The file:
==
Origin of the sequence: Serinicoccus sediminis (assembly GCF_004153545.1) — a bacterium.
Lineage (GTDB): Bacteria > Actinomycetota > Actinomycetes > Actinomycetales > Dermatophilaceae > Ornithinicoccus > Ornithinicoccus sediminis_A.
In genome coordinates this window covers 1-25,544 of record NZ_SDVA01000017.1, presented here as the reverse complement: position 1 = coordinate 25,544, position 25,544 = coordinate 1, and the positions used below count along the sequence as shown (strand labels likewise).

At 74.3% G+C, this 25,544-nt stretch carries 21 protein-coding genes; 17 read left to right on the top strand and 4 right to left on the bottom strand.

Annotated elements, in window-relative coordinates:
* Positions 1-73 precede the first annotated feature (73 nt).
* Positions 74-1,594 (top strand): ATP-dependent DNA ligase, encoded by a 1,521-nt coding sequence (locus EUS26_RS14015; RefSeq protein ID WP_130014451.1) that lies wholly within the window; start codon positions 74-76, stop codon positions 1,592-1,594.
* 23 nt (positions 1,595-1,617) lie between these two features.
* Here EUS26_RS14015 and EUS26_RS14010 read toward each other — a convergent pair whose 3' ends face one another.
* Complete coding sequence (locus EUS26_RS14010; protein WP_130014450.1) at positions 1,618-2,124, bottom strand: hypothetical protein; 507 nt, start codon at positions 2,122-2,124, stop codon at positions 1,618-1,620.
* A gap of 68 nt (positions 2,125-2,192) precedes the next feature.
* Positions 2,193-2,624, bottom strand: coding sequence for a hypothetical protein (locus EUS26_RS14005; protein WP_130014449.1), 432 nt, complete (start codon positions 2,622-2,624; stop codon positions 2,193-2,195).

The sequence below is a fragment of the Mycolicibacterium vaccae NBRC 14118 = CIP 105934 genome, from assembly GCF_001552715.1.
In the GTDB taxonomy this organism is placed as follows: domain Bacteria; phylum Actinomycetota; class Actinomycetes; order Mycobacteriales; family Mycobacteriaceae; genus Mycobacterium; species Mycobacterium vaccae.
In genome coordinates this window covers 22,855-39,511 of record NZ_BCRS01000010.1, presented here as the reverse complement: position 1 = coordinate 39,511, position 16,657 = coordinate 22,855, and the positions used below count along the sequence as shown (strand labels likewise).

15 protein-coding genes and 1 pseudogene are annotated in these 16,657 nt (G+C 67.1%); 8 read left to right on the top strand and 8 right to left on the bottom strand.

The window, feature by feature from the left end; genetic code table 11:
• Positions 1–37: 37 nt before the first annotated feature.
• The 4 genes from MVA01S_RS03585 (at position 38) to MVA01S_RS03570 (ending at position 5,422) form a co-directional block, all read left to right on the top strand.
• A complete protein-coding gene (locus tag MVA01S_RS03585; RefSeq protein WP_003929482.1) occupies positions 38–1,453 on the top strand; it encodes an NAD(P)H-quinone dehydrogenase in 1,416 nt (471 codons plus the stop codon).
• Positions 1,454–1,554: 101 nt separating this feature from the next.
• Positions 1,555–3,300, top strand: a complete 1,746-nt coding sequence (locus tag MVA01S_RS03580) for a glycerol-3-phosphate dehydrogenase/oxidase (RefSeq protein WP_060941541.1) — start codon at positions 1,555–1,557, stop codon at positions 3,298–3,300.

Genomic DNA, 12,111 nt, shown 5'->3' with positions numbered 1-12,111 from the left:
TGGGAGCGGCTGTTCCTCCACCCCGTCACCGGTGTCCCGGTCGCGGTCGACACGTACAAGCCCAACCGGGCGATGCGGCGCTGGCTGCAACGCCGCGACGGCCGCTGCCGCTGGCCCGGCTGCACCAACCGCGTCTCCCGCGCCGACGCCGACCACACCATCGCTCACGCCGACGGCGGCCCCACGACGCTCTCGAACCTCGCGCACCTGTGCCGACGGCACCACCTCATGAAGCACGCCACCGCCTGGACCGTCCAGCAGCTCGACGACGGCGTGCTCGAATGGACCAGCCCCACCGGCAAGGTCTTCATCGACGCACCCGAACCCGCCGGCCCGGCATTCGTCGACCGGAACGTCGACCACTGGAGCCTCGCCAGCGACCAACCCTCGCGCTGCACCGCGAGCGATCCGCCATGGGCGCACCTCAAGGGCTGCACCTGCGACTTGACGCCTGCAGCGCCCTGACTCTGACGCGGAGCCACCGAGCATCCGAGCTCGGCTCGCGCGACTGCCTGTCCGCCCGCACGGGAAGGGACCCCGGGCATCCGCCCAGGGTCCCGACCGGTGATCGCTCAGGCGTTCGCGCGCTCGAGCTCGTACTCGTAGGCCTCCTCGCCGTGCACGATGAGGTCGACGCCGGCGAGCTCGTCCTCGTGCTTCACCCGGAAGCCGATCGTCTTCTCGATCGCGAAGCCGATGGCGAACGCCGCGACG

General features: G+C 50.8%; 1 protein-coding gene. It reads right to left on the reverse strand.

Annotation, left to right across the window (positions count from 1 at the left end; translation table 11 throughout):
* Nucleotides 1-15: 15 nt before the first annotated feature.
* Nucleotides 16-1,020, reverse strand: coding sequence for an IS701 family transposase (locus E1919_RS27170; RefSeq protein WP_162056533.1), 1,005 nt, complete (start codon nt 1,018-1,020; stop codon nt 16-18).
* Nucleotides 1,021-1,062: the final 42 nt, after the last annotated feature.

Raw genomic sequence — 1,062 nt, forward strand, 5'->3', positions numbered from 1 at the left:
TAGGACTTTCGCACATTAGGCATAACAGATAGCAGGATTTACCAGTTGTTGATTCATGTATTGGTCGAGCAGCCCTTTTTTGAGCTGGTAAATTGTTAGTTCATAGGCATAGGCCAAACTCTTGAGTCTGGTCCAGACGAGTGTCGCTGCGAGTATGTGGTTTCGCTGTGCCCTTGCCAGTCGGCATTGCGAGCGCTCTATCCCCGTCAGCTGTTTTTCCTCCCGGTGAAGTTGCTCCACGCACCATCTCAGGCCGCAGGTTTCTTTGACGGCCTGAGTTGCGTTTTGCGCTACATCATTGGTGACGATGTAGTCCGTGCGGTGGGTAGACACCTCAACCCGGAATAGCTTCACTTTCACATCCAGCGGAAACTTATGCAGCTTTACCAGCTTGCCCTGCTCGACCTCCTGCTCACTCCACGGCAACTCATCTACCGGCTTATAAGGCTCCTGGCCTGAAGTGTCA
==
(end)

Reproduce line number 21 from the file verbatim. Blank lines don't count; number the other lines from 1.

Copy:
• Positions 1,454–1,554: 101 nt separating this feature from the next.